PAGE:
Wyatt Kash | NIEM's reach

Editor's Desk

Wyatt Kash

Those with a stake in the evolution of the National Information Exchange Model are likely to be pleased this month with NIEM's first major upgrade since it was introduced a year ago (GCN.com/792). Yet even those without a direct stake, but for whom information-sharing remains important, might consider a fresh look at what the teams behind NIEM are accomplishing.

NIEM is the outgrowth of efforts that took root inside the Justice Department to standardize the Extensible Markup Language schema used to describe the information commonly used by and exchanged among federal, state and local enforcement agencies. Those efforts led to the Global Justice XML Data Model ' a mouthful to be sure ' which laid the foundation for building a vocabulary of metatagging terms with unified, if not universal, meaning.

Reconciling the varying definitions and uses of even a single term among different groups remains one of the underlying challenges to advancing the ability to share information. A passport, for example, seems like a pretty straightforward term.

But because the many organizations that deal with passport information differ in nature, so do the terms used to describe them. Harmonizing that terminology ' along with 4,000 other terms used in support of emergency management, immigration, infrastructure protection, intelligence, international trade and other disciplines ' is among the thousands of refinements being incorporated in the new NIEM release.

The significance of NIEM goes beyond the data model it is creating. It also serves as a benchmark model for building information-sharing bridges among federal, state and local government agencies.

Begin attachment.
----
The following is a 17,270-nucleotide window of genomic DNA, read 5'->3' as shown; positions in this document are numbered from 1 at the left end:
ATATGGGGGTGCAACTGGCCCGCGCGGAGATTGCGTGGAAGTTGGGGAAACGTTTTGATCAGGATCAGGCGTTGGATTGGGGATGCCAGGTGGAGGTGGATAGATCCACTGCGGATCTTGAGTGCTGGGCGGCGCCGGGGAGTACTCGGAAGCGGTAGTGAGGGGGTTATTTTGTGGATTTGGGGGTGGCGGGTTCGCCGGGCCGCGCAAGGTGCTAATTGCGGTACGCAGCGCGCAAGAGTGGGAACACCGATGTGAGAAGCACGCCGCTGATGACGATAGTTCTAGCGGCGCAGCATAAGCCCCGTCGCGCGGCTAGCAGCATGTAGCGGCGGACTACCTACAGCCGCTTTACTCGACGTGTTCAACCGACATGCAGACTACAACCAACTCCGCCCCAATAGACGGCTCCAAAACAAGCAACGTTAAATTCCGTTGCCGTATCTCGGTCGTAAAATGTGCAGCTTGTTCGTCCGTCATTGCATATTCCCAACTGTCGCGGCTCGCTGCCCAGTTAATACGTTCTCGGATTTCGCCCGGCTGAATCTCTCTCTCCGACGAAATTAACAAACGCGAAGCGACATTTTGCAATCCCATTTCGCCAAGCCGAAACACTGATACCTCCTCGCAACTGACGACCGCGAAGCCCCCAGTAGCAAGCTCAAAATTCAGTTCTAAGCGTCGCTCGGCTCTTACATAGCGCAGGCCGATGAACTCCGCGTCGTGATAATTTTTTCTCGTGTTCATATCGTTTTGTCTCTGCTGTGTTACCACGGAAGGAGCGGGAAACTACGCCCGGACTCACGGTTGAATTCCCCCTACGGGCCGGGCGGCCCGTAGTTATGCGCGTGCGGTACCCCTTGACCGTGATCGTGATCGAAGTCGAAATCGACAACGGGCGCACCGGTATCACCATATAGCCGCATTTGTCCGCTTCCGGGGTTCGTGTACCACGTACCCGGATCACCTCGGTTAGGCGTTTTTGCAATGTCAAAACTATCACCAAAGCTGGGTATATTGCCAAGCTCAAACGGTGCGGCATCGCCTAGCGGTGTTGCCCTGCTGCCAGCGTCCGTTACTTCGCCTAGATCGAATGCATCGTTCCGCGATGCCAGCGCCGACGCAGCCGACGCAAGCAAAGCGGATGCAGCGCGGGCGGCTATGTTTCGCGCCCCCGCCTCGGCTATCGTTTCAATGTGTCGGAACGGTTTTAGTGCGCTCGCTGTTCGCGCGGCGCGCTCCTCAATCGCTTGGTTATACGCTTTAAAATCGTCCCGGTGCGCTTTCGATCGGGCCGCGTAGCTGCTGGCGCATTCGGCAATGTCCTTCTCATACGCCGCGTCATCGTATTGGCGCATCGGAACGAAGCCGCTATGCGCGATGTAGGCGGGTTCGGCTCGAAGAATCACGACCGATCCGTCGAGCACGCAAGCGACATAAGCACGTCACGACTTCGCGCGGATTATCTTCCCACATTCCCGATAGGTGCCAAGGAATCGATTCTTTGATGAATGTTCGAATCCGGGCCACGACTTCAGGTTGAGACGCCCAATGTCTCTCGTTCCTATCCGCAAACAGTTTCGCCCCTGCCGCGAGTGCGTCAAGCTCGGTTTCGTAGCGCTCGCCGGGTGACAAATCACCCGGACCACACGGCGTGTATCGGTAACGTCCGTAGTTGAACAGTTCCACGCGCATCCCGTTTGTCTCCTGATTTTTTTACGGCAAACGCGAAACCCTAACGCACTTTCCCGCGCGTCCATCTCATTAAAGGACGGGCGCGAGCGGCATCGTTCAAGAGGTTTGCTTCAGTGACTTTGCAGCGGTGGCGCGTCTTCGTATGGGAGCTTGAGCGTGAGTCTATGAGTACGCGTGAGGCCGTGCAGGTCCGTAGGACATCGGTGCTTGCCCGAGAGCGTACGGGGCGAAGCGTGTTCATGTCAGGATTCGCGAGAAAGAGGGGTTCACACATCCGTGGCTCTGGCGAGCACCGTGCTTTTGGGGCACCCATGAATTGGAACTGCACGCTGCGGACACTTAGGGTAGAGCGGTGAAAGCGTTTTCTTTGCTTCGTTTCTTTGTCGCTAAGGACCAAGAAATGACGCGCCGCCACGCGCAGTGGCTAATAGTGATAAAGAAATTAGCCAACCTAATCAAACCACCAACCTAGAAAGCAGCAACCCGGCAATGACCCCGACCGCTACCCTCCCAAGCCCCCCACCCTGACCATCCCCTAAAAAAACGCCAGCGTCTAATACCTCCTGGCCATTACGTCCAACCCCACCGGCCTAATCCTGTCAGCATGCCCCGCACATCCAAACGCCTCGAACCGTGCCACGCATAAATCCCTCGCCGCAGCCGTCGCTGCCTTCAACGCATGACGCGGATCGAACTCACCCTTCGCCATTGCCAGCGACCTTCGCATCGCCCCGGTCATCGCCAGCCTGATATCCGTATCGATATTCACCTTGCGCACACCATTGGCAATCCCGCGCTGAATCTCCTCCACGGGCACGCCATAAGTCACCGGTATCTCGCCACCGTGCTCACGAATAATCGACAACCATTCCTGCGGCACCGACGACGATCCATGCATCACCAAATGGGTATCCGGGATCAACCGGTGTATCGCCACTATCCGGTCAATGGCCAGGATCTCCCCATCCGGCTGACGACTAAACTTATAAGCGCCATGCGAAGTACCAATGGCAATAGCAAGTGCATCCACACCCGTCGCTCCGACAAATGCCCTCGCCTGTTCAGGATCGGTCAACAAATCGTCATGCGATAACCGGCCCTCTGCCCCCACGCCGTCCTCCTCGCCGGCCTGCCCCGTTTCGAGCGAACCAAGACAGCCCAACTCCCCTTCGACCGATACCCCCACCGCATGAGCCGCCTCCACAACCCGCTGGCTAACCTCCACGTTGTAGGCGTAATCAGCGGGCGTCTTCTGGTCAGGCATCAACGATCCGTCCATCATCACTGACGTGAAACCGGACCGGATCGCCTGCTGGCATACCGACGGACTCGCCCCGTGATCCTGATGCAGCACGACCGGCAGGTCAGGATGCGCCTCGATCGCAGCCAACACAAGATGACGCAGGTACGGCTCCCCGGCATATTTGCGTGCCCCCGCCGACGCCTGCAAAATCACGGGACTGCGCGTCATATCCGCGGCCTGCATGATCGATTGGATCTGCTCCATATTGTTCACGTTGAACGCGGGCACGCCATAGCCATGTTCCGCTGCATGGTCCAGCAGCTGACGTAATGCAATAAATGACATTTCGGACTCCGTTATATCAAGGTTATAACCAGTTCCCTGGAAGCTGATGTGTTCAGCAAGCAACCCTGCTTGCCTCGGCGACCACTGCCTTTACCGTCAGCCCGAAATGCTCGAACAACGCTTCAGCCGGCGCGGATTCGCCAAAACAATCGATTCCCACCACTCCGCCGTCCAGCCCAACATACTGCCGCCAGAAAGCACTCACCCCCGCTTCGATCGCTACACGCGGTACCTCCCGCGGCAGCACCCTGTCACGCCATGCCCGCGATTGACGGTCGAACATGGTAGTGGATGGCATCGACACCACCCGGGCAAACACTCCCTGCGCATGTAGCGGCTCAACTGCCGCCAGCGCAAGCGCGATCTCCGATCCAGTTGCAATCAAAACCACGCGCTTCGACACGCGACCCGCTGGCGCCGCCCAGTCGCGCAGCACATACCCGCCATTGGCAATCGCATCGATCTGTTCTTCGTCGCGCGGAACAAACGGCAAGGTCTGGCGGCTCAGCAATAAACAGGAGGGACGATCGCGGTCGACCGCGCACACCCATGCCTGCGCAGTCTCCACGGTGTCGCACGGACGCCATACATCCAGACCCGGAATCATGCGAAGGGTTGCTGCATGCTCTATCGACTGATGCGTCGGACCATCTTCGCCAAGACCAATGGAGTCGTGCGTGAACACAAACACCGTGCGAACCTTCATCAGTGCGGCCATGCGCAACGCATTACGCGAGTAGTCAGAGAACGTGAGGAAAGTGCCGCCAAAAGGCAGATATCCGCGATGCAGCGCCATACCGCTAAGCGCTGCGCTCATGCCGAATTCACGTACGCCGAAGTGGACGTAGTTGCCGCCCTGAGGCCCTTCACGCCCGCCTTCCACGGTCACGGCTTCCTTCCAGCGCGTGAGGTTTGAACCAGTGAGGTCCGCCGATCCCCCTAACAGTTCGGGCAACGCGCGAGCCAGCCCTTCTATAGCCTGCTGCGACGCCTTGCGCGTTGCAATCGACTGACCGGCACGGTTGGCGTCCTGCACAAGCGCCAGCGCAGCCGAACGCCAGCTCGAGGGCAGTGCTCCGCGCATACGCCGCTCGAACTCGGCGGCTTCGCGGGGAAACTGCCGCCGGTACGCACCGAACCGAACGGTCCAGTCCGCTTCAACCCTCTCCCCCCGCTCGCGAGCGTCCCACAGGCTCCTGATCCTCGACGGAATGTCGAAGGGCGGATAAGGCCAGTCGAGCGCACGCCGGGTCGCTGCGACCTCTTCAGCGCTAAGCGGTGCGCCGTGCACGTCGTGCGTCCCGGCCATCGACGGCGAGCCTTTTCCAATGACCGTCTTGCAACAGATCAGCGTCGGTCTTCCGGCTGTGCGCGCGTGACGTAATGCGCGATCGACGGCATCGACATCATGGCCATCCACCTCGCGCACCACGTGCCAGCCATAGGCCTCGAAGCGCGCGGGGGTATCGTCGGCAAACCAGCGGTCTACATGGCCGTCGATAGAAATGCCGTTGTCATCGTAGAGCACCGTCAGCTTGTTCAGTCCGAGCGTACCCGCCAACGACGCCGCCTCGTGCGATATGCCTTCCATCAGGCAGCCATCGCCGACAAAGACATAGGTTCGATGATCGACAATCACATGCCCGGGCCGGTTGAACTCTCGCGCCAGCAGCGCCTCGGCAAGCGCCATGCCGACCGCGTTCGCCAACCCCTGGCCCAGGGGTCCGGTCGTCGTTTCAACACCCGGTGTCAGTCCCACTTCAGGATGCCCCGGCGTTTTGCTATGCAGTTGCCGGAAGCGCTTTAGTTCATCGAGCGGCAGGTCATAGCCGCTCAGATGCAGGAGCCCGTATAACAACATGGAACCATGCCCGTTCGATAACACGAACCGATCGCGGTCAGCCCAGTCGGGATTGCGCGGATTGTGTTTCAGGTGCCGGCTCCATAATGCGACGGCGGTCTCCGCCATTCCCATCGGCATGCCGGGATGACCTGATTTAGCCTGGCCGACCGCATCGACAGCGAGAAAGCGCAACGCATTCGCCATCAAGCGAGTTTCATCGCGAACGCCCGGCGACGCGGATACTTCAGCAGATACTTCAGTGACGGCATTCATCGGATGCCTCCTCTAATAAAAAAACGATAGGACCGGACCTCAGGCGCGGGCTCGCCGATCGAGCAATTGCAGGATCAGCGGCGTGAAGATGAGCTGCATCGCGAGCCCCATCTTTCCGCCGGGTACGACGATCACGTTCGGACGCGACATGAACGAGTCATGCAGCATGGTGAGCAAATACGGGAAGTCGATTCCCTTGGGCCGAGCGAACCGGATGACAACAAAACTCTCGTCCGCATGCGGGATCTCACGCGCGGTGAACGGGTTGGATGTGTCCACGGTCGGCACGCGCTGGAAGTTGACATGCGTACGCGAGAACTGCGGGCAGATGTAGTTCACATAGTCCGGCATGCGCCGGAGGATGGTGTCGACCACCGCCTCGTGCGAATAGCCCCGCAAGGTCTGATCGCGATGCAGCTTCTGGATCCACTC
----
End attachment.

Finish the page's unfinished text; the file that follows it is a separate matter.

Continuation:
NIEM's success thus far is due in no small part to the fact that it began as a bottom-up, rather than a top-down, effort. Early leaders recognized that it would require building a coalition of state and local law enforcement agencies to support an XML solution to sharing data. Justice, for its part, played patient partner and facilitator. By the time the Homeland Security Department, which oversees the project with Justice, entered the picture, it was clear that supporting the effort rather than starting a new one made the most sense; that gave NIEM added credibility and momentum. Building an XML schema is no easy task.
But NIEM demonstrates not only that it can be done but also how it can be done.

Wyatt Kash, Editor in chief

E-mail: wkash@1105govinfo.com

About the Author

Wyatt Kash served as chief editor of GCN (October 2004 to August 2010) and also of Defense Systems (January 2009 to August 2010). He currently serves as Content Director and Editor at Large of 1105 Media.

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